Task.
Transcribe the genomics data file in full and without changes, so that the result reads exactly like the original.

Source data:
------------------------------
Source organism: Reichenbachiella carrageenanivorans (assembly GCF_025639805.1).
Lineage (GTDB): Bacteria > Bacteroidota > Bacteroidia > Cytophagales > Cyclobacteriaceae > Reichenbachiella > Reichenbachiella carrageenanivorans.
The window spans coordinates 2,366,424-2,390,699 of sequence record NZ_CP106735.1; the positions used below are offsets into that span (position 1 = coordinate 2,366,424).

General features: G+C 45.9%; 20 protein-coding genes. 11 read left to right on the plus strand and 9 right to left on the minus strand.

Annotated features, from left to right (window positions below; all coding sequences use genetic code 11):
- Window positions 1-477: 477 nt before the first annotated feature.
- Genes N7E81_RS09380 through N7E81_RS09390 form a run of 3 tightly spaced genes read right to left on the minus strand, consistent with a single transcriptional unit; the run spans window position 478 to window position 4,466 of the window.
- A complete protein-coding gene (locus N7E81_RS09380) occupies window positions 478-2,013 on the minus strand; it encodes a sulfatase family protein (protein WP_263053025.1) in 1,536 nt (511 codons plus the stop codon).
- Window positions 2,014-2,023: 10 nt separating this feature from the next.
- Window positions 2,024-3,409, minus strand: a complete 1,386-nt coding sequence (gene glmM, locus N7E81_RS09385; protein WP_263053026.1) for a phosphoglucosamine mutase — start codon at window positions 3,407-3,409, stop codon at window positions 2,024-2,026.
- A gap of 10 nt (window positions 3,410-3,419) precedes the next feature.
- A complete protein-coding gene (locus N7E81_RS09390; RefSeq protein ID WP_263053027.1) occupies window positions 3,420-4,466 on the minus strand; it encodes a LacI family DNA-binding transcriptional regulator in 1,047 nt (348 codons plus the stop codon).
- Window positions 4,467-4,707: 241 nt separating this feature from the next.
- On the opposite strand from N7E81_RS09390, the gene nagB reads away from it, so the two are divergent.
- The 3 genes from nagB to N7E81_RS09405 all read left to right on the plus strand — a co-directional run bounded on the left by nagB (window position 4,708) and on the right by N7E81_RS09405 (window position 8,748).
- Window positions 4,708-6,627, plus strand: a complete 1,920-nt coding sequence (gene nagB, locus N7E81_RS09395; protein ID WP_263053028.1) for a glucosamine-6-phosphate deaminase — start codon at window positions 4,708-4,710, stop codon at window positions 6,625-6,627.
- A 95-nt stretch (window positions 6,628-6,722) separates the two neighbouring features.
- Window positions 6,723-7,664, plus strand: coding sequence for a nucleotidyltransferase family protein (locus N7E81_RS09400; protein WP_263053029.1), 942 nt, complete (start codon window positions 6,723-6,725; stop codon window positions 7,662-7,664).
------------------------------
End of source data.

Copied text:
Source organism: Reichenbachiella carrageenanivorans (assembly GCF_025639805.1).
Lineage (GTDB): Bacteria > Bacteroidota > Bacteroidia > Cytophagales > Cyclobacteriaceae > Reichenbachiella > Reichenbachiella carrageenanivorans.
The window spans coordinates 2,366,424-2,390,699 of sequence record NZ_CP106735.1; the positions used below are offsets into that span (position 1 = coordinate 2,366,424).

General features: G+C 45.9%; 20 protein-coding genes. 11 read left to right on the plus strand and 9 right to left on the minus strand.

Annotated features, from left to right (window positions below; all coding sequences use genetic code 11):
- Window positions 1-477: 477 nt before the first annotated feature.
- Genes N7E81_RS09380 through N7E81_RS09390 form a run of 3 tightly spaced genes read right to left on the minus strand, consistent with a single transcriptional unit; the run spans window position 478 to window position 4,466 of the window.
- A complete protein-coding gene (locus N7E81_RS09380) occupies window positions 478-2,013 on the minus strand; it encodes a sulfatase family protein (protein WP_263053025.1) in 1,536 nt (511 codons plus the stop codon).
- Window positions 2,014-2,023: 10 nt separating this feature from the next.
- Window positions 2,024-3,409, minus strand: a complete 1,386-nt coding sequence (gene glmM, locus N7E81_RS09385; protein WP_263053026.1) for a phosphoglucosamine mutase — start codon at window positions 3,407-3,409, stop codon at window positions 2,024-2,026.
- A gap of 10 nt (window positions 3,410-3,419) precedes the next feature.
- A complete protein-coding gene (locus N7E81_RS09390; RefSeq protein ID WP_263053027.1) occupies window positions 3,420-4,466 on the minus strand; it encodes a LacI family DNA-binding transcriptional regulator in 1,047 nt (348 codons plus the stop codon).
- Window positions 4,467-4,707: 241 nt separating this feature from the next.
- On the opposite strand from N7E81_RS09390, the gene nagB reads away from it, so the two are divergent.
- The 3 genes from nagB to N7E81_RS09405 all read left to right on the plus strand — a co-directional run bounded on the left by nagB (window position 4,708) and on the right by N7E81_RS09405 (window position 8,748).
- Window positions 4,708-6,627, plus strand: a complete 1,920-nt coding sequence (gene nagB, locus N7E81_RS09395; protein ID WP_263053028.1) for a glucosamine-6-phosphate deaminase — start codon at window positions 4,708-4,710, stop codon at window positions 6,625-6,627.
- A 95-nt stretch (window positions 6,628-6,722) separates the two neighbouring features.
- Window positions 6,723-7,664, plus strand: coding sequence for a nucleotidyltransferase family protein (locus N7E81_RS09400; protein WP_263053029.1), 942 nt, complete (start codon window positions 6,723-6,725; stop codon window positions 7,662-7,664).